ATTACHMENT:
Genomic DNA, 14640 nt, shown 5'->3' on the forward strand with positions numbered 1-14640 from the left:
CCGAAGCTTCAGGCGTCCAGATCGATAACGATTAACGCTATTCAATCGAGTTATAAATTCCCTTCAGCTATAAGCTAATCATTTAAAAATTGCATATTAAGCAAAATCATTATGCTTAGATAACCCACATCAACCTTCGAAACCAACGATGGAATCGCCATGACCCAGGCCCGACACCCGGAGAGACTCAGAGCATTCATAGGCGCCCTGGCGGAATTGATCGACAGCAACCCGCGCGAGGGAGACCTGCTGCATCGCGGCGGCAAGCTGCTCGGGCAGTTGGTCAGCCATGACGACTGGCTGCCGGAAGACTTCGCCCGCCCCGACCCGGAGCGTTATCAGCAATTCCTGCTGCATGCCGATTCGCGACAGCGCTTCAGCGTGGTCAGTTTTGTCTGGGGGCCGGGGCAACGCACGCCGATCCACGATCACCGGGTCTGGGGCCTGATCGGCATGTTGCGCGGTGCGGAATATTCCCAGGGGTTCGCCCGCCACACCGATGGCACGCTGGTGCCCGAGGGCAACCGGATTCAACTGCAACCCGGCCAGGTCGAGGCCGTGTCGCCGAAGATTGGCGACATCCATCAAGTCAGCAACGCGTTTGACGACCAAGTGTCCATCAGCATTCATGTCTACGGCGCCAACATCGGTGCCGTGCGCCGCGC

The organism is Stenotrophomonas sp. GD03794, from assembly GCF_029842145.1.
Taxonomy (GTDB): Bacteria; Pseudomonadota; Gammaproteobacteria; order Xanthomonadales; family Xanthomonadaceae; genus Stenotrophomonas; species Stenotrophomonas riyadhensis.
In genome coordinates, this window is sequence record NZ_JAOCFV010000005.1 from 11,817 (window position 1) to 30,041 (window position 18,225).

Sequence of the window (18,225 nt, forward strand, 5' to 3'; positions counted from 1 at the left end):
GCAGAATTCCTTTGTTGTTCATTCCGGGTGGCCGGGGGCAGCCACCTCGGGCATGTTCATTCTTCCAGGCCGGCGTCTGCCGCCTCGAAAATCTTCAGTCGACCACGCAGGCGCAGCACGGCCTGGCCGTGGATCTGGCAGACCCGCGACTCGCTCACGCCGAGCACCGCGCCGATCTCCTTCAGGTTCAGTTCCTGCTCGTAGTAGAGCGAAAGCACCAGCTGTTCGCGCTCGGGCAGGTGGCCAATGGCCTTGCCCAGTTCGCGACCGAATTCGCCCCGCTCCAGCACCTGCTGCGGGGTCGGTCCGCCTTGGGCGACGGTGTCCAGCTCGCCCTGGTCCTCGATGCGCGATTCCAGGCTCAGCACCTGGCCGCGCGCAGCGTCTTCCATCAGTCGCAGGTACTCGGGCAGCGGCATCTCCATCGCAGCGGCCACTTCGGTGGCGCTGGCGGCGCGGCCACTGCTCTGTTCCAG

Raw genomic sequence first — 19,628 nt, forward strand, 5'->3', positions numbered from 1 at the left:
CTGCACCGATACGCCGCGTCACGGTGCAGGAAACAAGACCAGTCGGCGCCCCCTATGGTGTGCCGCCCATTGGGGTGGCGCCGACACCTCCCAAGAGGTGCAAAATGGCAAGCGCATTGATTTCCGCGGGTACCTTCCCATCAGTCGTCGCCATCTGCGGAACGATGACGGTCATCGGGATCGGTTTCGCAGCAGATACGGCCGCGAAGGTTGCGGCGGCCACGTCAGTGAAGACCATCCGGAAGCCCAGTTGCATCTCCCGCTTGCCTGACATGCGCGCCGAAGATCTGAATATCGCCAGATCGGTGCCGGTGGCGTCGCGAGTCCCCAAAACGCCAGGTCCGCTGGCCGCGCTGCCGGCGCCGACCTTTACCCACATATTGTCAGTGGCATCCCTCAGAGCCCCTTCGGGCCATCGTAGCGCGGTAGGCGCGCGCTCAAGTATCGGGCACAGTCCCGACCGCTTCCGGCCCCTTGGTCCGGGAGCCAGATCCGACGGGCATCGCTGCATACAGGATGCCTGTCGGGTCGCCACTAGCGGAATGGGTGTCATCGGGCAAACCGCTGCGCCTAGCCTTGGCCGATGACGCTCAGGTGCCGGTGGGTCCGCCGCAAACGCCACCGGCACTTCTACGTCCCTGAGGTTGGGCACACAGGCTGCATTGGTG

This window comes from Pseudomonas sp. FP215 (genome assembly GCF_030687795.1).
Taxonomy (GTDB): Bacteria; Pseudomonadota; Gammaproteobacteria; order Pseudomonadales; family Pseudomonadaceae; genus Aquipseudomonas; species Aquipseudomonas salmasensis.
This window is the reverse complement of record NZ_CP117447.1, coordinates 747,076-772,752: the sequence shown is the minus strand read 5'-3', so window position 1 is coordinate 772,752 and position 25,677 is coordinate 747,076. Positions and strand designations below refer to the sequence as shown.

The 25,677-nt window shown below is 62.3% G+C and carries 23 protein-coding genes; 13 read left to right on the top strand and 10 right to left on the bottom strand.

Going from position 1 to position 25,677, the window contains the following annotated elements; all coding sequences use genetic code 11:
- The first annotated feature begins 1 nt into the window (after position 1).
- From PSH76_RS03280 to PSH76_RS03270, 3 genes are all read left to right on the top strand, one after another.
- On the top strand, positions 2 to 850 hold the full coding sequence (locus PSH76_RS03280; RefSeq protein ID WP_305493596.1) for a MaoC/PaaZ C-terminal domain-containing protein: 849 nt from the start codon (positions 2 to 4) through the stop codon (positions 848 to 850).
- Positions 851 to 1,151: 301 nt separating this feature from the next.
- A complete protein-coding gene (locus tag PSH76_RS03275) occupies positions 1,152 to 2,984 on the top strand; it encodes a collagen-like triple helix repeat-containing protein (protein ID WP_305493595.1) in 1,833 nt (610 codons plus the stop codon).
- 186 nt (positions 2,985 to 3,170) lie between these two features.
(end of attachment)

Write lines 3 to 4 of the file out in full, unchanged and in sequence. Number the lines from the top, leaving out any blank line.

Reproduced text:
The organism is Stenotrophomonas sp. GD03794, from assembly GCF_029842145.1.
Taxonomy (GTDB): Bacteria; Pseudomonadota; Gammaproteobacteria; order Xanthomonadales; family Xanthomonadaceae; genus Stenotrophomonas; species Stenotrophomonas riyadhensis.